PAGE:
Friday, 13 November 2015

The Duvivier Dossier (35) - Welcome to Our Home - Alan Fish reviews La Belle Equipe

p  Arys Nissotti  d  Julien Duvivier  w  Charles Spaak, Julien Duvivier  ph  Jules Kruger, Marc Fessard  ed  Marthe Poncin  m  Maurice Yvain  art  Jacques Krauss
Cast: Jean Gabin (Jean), Charles Vanel (Charles), Raymond Aimos (Raymond, aka. ‘Tintin), Viviane Romance (Gina), Rafael Medina (Mario), Micheline Cheirel (Huguette), Charles Granval, Fernard Charpin (gendarme), Robert Lynen (René), Jacques Baumer (Monsieur Jubette), Raymond Cordy (l’ivrogne), Marcelle Géniat (grandmother). (France 1936 94m) not on DVD

One of the flagship films of the Popular Front of the mid thirties, like Renoir’s Le Crime de Monsieur Lange it captured the utopian mood of that movement in a nutshell.  It’s not now as well regarded as the Renoir, and certainly not seen remotely as often.  Like many Duvivier films of the period, it’s become unfashionable, marginalised in histories of the French cinema.  Of course it’s political stuff, and it has been accused, not without some cause, of drifting a little too cosily into melodrama in its last half, and yet it’s a film that thoroughly satisfies in the watching and its faults are to be dwelt on retrospectively. 
We begin at the Hotel King of England, little more than a glorified tenement building for the unemployed, where five men are drawn together through friendship and fate, as they held a tenth stake in a lottery ticket which pays up its million franc dividend.  The five men thus have a 20,000FF prize each coming their way and they make individual plans.  Jacques wants to go to Canada and travel, Raymond wants to go to the country, Charles to get a small wood workshop, Mario to marry his beloved Huguette.  Then there’s Jean, who suggests a communal trust between the five where they pool resources to buy a plot of land on the Seine and build/renovate a dance hall.  Things begin quite promisingly, but Jacques is soon gone, saying he still wants to travel, but really he loves Huguette and can’t bear to watch her with Mario.  As if that’s not enough, Raymond falls fatally from the roof in an accident and, as piece de resistance, another wrecking ball appears on the horizon in the shape of Charles’ poisonous ex-, Gina, a nude model with no desire for anything but herself and her needs.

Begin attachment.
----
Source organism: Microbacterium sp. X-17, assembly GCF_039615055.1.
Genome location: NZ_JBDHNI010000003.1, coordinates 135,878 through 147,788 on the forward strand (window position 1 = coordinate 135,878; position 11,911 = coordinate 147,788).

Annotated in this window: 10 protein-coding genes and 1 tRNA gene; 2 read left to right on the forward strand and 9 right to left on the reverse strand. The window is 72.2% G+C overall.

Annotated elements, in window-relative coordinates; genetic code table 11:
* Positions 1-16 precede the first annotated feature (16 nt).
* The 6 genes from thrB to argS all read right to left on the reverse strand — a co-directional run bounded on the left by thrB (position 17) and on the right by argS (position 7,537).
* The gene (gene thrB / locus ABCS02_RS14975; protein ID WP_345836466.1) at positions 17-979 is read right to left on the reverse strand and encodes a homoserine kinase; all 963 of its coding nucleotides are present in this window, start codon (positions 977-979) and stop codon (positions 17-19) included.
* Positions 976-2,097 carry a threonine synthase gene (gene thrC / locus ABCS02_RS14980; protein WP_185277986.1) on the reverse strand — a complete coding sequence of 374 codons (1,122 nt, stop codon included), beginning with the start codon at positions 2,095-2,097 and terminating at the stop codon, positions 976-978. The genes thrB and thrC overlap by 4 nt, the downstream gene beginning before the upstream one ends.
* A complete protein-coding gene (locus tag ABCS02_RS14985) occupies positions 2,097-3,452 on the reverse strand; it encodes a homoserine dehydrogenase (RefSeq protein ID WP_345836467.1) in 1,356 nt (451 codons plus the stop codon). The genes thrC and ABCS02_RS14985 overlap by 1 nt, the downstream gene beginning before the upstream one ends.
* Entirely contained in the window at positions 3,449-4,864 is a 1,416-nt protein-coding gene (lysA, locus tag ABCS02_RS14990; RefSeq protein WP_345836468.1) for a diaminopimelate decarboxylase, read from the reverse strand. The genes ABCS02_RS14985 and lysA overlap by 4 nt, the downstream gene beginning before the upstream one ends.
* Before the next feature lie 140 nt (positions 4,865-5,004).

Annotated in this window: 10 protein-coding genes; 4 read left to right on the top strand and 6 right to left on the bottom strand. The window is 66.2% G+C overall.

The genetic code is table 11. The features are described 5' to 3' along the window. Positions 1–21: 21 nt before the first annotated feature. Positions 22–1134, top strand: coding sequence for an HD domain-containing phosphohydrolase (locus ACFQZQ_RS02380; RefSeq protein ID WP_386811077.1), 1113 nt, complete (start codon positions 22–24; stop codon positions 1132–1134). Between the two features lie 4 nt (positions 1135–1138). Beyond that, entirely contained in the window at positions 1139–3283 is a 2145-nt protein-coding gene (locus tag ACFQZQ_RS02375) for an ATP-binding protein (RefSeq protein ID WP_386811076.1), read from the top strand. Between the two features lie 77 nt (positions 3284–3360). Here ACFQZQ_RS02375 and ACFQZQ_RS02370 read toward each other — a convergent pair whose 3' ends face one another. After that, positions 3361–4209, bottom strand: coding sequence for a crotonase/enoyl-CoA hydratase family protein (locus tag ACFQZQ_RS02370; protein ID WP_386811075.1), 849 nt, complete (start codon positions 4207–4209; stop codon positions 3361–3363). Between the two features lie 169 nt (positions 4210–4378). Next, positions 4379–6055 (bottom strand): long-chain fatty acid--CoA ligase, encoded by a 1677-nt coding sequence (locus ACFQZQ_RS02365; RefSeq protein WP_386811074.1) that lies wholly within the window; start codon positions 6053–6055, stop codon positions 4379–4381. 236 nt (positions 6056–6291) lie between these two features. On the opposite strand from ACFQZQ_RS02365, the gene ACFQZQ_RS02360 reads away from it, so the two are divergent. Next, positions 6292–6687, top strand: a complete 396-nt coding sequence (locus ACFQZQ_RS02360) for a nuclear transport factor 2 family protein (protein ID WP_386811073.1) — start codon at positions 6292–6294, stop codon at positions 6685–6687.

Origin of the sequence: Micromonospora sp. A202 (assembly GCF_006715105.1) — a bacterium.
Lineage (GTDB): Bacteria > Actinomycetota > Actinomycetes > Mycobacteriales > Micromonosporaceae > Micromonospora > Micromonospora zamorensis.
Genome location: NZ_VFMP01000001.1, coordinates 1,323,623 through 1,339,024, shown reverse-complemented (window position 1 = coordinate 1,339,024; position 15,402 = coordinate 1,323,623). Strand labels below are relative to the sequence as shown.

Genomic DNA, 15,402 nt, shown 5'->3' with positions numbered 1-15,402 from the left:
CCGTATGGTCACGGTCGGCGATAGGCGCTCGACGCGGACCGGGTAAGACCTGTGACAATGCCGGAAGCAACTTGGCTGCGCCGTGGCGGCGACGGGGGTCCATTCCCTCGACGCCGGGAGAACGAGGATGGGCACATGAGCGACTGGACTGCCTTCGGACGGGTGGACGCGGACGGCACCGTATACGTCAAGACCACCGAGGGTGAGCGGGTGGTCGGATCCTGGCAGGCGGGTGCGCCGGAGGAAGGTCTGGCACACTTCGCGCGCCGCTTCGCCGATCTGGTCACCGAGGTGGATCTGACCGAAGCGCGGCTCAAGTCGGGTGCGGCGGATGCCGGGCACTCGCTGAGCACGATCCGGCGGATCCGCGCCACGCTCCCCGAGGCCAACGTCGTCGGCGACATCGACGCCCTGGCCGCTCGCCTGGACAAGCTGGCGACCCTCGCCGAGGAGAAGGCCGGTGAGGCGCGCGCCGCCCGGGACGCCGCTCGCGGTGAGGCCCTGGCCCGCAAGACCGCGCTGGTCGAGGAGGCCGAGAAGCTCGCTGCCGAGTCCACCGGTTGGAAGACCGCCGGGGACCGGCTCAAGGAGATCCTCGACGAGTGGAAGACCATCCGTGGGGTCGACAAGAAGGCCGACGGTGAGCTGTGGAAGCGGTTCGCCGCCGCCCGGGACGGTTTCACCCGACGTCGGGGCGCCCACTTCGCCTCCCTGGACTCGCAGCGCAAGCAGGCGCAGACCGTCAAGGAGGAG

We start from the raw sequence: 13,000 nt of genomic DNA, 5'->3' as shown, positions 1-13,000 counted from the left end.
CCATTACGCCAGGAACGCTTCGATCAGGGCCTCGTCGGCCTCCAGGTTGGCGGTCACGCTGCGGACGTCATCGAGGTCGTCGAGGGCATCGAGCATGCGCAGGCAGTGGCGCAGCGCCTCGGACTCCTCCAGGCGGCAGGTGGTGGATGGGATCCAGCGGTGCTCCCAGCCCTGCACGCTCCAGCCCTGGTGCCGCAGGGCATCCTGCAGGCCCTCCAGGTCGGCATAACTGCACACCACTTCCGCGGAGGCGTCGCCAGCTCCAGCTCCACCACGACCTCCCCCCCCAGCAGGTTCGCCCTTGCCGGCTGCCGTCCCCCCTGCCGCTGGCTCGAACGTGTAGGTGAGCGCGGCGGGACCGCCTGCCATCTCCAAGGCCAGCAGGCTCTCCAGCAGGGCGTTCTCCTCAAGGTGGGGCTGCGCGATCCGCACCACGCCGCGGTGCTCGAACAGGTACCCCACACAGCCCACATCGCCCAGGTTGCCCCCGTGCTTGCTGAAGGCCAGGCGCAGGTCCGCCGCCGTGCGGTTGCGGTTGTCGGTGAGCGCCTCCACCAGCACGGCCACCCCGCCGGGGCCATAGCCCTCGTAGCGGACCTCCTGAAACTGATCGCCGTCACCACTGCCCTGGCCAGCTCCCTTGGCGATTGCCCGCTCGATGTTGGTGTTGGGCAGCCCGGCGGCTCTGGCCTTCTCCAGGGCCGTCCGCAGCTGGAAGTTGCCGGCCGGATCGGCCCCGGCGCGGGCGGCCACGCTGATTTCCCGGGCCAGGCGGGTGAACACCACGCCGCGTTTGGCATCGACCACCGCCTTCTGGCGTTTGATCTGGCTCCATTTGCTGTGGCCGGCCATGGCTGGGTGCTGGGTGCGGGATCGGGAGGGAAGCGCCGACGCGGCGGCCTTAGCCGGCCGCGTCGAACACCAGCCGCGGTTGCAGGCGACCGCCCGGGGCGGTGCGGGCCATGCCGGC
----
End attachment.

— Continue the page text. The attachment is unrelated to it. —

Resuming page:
In some ways the film could be seen as misogynistic, as the comradeship of the quintet is torn asunder by two women, and yet the method isn’t the thing, it’s the fact that people do drift apart.  At one point early in the film, Charles, Jean and Mario refer to themselves as the Three Musketeers, and like Dumas’ inseparables, separation is inevitable as individual pride and destiny overrides the collective.  Mario gets his Huguette, but it leaves Gina to drive a stake through the heart between Jean and the weak-minded Charles.  In the end, an ideal is only as good as the men it holds together, and no bond is unbreakable because human beings are frail creatures.  What’s more, brotherhood in poverty is easy, but when there’s money involved, all bets are off.  That human frailty, it might be said, was one of the reasons that the Popular Front itself was doomed to failure. 

Little wonder that Duvivier was so disturbed when a happy ending was filmed against his wishes (the sad version, only surviving from a German print with burnt in German subtitles, thankfully survives on some prints, including my own).  Yet there’s no doubting that the first half, with essences of René Clair personified by the presence of Raymond Cordy, is the most joyful as it deals with dreams not realities.  These “bums who look for work yet pray they don’t find any” are, in every sense of the word, comrades.  And much of the credit for that must go to the playing of the cast.  Gabin and Vanel are beyond perfect as the pair driven apart, Romance was never better as the sexy temptress with the soul of a leach and Aimos captures the spirit of the enterprise as Tintin, whose death appropriately foreshadows the imploding of the dream.  What makes the film most memorable, though, and allows one to forgive the melodrama, is that it makes tangible the feeling of comradeship in a single smell, of wood shavings, of a fresh coat of paint, in the country air and the drifting waft of beef and onion stew on an open fire.  Substitute for your own aroma of choice, we all have them.

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